U.S. economy falls into recession as second quarter GDP growth shows -0.9%;

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America’s GDP fell at a 0.9% annualized rate in the second quarter, a preliminary estimate from the Bureau of Economic Analysis showed Thursday morning.

Thursday’s numbers indicate that the economy has been struggling to stay above water during the historic monetary policy tightening cycle by the Federal Reserve, which is trying to lower soaring inflation. Residential investment cratered, a sign of the housing market slowing as mortgage rates rise. Consumer spending on goods also turned negative.

“We doubt the economy is in a recession given the labor market strength. But the reported softening in domestic demand confirms the economy is rapidly downshifting amid stubbornly-high inflation and aggressive Fed tightening,” said economists with Oxford Economics.

“The economy is battling headwinds of high inflation, aggressive Fed tightening, financial market volatility, and weakening global demand.”

The Biden administration had been working to preempt the Thursday report, fearing it would turn out to be in the red.

The White House released a blog post asserting that two consecutive quarters of negative growth doesn’t necessarily indicate the country is in a recession.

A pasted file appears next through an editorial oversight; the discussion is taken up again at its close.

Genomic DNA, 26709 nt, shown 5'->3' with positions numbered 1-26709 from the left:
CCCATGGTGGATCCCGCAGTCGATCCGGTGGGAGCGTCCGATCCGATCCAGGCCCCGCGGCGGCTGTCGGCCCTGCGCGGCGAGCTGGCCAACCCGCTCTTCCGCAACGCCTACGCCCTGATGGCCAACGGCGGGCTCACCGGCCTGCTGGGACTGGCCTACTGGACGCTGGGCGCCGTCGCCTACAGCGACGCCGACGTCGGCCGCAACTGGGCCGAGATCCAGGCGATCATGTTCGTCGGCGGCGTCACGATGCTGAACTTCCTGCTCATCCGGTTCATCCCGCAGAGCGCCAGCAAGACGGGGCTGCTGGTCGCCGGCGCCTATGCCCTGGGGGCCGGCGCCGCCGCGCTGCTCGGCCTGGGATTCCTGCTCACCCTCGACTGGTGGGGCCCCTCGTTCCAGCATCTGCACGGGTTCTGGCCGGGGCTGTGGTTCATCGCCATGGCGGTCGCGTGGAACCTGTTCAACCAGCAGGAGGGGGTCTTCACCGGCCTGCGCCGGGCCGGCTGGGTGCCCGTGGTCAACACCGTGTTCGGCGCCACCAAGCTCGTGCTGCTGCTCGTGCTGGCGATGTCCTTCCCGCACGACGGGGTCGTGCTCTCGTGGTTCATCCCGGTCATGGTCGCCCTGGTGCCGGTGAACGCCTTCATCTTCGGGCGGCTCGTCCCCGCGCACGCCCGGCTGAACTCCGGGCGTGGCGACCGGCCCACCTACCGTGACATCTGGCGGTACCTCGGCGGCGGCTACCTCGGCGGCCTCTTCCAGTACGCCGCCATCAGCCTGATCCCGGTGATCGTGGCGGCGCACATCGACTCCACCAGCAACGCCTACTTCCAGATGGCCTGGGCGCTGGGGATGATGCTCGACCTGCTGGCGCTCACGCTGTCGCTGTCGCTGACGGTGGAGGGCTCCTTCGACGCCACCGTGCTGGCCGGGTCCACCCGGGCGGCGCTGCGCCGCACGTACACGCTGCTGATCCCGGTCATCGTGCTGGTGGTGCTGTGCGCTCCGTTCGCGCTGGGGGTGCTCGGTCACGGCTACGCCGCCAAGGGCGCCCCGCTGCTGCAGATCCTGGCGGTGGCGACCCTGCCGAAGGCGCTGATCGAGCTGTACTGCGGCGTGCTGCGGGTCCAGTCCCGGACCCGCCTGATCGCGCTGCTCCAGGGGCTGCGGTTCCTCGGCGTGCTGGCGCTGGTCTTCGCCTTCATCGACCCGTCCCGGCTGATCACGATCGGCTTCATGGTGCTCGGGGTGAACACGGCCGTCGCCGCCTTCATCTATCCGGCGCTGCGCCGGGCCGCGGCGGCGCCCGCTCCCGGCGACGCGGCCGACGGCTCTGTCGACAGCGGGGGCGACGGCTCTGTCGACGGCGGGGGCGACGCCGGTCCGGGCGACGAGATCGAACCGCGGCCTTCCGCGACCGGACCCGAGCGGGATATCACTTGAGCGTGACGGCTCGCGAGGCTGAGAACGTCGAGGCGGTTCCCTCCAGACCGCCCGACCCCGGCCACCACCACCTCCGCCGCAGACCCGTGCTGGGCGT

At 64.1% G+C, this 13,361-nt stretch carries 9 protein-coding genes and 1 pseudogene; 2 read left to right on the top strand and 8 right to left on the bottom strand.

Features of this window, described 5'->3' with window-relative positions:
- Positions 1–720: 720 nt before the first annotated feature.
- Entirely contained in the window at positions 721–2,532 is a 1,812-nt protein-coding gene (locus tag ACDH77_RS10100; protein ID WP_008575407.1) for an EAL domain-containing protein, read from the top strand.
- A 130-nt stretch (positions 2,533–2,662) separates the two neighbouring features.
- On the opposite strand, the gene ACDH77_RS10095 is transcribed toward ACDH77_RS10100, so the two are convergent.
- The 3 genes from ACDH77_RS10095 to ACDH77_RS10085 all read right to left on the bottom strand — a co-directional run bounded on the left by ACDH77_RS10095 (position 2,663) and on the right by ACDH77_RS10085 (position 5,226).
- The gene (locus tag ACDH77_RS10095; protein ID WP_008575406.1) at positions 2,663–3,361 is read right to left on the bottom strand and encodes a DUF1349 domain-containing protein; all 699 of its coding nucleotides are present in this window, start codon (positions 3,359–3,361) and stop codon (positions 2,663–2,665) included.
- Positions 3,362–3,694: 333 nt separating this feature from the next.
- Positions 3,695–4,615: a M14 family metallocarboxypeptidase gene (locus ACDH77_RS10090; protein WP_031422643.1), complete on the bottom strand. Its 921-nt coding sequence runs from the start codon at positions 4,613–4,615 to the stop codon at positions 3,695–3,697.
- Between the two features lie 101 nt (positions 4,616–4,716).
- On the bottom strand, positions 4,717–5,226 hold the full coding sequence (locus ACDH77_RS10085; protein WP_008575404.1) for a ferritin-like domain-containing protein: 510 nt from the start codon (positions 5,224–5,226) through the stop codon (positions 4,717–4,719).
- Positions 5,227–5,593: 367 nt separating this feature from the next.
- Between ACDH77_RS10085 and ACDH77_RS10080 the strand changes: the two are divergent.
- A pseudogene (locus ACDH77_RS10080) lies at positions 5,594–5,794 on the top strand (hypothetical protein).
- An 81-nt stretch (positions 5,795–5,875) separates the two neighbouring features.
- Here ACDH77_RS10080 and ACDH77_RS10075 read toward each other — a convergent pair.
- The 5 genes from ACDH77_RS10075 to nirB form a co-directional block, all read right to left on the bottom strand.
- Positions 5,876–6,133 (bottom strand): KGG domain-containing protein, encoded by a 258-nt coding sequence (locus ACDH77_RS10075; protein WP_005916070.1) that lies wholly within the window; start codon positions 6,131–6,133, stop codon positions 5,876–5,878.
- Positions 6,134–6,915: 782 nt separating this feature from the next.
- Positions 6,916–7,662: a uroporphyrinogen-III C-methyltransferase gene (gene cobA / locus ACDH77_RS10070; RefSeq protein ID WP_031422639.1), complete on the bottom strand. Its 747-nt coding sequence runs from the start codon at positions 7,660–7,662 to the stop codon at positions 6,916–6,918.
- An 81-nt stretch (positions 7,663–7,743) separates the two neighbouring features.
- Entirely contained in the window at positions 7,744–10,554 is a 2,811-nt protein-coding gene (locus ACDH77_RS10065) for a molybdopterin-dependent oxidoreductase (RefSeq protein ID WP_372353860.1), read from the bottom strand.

Government officials, economists, and many others use recession designations provided by the National Bureau of Economic Research, a private academic group. The bureau doesn’t provide a concrete definition. Rather, it relies on the judgment of a group of economists.

The group broadly defines a recession as “a significant decline in economic activity that is spread across the economy and that lasts more than a few months.”

“Democrats can’t solve the massive economic challenges our nation is facing because they won’t even admit there’s a problem to begin with,” said Calvin Moore, the communications director for the Congressional Leadership Fund, a super PAC that backs House Republicans.

“Families need relief, but Democrats’ only solution is doubling down on the same failed policies that got us here in the first place.”

Since last summer, inflation has accelerated to crippling levels not seen in 40 years. Inflation, as gauged by the consumer price index, clocked in at a blistering 9.1% in the 12 months ending in June — a number that was higher than expected.


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